Have you ever been watching a documentary and had your kids come into the room and want to watch with you? You tell them, “You won’t like this” or “You’re going be bored”. Usually mine plop down beside me to watch. Then twitch, fiddle and start to complain. “This is boring…”
If you’re a producer, an agronomist, a veterinarian, or any sort of agribusiness professional, this blog is not for you. (On the other hand, if you didn’t know that some scientists actually study soil then by all means, follow along).
I say this because I struggle to ignore your rumbles and mumbles (be they real or perceived) as you ruminate on why I am explaining what a commercial cow is! Don’t worry. I know that you know what a commercial cow is. In fact, I expect I’ll be asking you for help on the hard questions before we both know it.
Designing a presentation without an audience in mind is like writing a love letter and addressing it “to whom it may concern.” – K Haeme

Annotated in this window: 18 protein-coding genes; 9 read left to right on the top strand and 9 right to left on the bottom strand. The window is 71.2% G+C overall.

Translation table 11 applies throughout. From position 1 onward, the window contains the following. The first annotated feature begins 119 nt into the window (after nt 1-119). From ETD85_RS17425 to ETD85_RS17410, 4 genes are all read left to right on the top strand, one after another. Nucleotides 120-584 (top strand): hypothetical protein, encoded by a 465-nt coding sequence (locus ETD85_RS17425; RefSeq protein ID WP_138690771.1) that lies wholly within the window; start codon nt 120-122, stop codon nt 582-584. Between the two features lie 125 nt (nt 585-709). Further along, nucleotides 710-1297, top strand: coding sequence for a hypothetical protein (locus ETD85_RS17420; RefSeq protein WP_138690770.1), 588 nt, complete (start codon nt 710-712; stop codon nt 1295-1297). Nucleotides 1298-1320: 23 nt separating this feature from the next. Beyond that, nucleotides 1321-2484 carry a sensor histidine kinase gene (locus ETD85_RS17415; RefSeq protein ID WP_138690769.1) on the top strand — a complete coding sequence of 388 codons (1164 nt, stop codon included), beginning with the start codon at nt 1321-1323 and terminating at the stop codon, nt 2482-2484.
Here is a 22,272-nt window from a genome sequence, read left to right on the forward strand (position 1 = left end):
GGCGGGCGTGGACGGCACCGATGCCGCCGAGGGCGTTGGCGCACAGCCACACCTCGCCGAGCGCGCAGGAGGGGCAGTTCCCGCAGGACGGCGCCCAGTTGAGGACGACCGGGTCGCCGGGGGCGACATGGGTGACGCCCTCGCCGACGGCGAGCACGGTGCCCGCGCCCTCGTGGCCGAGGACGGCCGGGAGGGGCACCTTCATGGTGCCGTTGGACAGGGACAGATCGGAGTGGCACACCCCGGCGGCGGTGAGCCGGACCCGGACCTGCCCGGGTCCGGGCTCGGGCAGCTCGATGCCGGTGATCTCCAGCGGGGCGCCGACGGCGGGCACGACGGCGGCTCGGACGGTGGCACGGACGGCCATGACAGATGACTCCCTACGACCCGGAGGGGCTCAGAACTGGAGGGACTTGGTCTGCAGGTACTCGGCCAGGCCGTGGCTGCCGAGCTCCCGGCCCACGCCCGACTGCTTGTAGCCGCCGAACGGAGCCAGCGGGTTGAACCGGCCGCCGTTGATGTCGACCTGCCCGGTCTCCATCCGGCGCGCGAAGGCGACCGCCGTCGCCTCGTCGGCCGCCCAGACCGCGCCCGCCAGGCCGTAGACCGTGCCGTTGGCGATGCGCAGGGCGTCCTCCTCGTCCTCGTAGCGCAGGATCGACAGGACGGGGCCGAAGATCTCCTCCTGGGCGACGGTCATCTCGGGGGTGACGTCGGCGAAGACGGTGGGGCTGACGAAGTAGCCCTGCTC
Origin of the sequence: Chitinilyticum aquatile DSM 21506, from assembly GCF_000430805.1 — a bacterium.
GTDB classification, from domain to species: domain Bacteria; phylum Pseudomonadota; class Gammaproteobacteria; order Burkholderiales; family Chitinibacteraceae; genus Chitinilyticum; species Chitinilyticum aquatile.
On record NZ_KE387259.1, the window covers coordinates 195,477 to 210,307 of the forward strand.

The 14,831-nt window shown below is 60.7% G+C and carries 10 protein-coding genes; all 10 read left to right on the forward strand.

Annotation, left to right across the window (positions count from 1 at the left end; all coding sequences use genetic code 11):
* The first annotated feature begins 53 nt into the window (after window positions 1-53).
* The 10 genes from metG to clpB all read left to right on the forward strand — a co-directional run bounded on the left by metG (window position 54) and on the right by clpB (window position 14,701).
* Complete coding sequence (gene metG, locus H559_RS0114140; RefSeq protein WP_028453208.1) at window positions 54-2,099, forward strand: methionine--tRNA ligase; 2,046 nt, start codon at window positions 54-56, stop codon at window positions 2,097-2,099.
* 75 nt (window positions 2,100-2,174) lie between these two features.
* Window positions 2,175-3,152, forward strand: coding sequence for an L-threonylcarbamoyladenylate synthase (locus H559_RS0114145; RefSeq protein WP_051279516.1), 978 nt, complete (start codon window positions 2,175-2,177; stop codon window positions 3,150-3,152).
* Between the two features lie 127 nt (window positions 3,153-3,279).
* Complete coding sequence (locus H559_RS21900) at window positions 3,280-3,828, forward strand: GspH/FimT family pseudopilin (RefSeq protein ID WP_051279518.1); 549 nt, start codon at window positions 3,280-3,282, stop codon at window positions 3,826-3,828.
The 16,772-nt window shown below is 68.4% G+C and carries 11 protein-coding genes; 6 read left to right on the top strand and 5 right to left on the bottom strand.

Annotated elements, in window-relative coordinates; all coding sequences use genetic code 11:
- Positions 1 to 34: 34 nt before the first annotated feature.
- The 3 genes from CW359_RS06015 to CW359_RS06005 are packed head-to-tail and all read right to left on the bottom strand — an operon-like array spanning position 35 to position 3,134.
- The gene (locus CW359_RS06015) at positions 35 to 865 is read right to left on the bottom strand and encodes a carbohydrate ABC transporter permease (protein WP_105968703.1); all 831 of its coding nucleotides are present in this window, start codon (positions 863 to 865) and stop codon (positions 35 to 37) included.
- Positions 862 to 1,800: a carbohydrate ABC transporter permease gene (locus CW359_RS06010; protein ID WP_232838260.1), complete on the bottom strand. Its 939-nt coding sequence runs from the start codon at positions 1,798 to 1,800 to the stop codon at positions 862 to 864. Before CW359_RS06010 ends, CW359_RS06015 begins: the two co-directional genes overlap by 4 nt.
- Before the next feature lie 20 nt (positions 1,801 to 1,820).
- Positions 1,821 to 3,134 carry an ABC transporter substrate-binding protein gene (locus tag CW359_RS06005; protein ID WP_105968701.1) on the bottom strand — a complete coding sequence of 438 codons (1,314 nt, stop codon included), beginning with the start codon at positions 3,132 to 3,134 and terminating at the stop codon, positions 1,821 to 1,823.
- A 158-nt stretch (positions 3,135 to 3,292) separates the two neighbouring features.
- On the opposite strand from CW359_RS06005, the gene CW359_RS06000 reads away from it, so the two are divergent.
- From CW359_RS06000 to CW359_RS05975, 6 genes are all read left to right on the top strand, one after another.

Hopefully a few of you have better listening skills than my kids and don’t bother following along. But before you drop me, ask yourself “Who in my life doesn’t know what a commercial cow is?” I bet we all know at least one person. If you can think of one or two people – do me a favor and share this with them. Not only because I want to you share my blog, but because I bet they will soon be back to ask you questions.
For those of you who are like my kids and inherently do the opposite of what I ask…I hope you participate. I started this blog because I was surprised at how many friends were making food choices based on wrong information. Sometimes they simply misunderstand. In other cases, they’ve bought into clever marketing schemes. The worst in when they have come across lies about modern agriculture but didn’t know enough to see through them. I wanted to share what I know to be true on our farm as a small way to combat this.
I did not start this blog to demean, belittle or criticize food choices or different production practices. Canadians are incredibly blessed to be able to have all the options that we do. And as producers, I believe that there is room in agriculture for all of us – whether we are large scale, organic, traditional or anything in between. What we share is a love of land, animals, and production. By comparing our farms I’m optimistic we can prove all food has more in common than the labels that are used to separate us.